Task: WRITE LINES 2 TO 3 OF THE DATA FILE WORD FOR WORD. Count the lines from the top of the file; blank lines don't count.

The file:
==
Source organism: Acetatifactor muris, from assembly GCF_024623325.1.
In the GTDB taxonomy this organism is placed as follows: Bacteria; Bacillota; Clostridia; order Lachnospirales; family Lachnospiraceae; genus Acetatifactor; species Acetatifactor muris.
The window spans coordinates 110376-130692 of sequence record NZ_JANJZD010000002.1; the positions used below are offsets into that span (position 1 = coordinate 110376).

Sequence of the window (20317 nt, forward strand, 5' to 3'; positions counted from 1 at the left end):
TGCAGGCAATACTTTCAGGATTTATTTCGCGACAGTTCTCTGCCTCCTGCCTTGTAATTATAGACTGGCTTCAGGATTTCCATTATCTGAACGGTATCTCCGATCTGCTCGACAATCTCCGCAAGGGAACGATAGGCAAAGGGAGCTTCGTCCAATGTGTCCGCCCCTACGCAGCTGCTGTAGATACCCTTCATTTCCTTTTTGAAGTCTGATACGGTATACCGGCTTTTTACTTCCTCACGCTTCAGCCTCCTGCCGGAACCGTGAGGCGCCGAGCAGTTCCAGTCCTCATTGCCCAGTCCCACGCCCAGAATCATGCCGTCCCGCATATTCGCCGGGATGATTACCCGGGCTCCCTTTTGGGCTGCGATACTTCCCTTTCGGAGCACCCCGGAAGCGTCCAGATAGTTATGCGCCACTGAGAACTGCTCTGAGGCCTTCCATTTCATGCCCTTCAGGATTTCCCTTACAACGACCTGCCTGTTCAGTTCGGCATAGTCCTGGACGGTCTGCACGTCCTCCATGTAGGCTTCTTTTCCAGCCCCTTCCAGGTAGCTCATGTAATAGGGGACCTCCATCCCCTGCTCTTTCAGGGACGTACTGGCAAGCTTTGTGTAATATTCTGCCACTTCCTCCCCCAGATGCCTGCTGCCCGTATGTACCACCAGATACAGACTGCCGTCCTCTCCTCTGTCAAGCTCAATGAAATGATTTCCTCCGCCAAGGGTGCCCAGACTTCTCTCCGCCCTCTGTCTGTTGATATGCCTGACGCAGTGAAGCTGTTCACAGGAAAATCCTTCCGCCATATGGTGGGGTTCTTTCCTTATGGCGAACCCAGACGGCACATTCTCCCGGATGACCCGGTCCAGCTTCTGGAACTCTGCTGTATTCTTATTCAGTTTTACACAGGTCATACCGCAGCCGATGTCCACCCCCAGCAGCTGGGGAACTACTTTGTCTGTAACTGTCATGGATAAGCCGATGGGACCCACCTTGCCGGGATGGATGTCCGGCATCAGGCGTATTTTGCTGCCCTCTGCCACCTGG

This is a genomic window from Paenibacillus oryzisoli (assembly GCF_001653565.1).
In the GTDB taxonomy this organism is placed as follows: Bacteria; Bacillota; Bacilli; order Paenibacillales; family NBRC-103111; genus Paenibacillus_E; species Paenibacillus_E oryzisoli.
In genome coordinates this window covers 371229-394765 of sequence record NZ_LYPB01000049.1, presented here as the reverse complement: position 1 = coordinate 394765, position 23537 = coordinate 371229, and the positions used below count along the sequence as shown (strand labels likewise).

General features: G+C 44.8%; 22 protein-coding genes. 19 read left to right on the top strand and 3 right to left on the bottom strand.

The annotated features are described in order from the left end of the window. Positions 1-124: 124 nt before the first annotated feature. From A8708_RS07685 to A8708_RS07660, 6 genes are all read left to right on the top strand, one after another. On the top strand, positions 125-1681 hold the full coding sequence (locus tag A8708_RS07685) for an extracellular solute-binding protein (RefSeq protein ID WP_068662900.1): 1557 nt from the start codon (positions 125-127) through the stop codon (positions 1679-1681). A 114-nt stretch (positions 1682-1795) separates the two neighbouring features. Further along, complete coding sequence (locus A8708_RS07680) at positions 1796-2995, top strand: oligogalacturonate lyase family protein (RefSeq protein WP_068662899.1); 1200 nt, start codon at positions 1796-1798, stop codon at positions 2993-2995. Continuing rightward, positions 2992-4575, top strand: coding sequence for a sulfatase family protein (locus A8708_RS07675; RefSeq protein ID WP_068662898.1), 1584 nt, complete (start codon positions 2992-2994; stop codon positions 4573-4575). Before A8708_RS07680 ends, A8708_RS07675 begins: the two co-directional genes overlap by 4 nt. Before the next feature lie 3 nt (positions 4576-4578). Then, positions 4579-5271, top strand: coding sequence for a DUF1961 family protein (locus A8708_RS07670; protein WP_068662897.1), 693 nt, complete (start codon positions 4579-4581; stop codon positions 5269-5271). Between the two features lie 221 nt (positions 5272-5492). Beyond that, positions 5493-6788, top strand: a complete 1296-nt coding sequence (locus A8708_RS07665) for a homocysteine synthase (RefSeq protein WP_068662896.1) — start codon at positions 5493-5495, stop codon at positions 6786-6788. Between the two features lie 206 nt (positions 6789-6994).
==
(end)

In the GTDB taxonomy this organism is placed as follows: Bacteria; Bacillota; Clostridia; order Lachnospirales; family Lachnospiraceae; genus Acetatifactor; species Acetatifactor muris.
The window spans coordinates 110376-130692 of sequence record NZ_JANJZD010000002.1; the positions used below are offsets into that span (position 1 = coordinate 110376).